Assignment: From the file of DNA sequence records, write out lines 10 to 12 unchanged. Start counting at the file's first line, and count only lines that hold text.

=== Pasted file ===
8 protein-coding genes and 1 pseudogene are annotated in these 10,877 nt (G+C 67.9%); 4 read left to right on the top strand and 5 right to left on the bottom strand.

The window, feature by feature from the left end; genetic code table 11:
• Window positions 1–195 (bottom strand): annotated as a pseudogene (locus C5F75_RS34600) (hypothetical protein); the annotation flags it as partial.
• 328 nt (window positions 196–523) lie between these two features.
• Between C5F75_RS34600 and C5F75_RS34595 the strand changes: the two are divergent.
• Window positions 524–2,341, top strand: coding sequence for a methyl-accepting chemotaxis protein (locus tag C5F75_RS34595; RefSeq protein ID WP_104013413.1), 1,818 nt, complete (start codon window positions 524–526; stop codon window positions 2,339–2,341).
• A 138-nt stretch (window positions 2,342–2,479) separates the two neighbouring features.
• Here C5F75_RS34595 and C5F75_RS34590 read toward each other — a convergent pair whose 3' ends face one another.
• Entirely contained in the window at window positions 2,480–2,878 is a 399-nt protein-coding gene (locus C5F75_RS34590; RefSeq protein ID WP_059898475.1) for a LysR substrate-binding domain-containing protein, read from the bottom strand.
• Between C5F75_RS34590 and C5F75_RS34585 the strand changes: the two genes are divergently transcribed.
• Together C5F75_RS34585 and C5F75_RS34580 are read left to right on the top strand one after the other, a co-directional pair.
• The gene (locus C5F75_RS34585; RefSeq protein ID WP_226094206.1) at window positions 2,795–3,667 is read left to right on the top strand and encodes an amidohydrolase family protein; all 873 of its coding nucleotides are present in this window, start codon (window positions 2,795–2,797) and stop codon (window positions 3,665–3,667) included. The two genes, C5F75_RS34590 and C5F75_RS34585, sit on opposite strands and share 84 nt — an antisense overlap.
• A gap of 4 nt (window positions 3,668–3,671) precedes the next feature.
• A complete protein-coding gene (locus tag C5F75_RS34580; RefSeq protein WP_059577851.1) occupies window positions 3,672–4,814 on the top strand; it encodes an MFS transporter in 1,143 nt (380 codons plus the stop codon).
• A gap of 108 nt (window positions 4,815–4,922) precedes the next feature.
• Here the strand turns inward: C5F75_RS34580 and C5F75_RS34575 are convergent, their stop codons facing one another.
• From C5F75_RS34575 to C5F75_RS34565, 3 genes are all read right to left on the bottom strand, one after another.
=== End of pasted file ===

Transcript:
• Between C5F75_RS34590 and C5F75_RS34585 the strand changes: the two genes are divergently transcribed.
• Together C5F75_RS34585 and C5F75_RS34580 are read left to right on the top strand one after the other, a co-directional pair.
• The gene (locus C5F75_RS34585; RefSeq protein ID WP_226094206.1) at window positions 2,795–3,667 is read left to right on the top strand and encodes an amidohydrolase family protein; all 873 of its coding nucleotides are present in this window, start codon (window positions 2,795–2,797) and stop codon (window positions 3,665–3,667) included. The two genes, C5F75_RS34590 and C5F75_RS34585, sit on opposite strands and share 84 nt — an antisense overlap.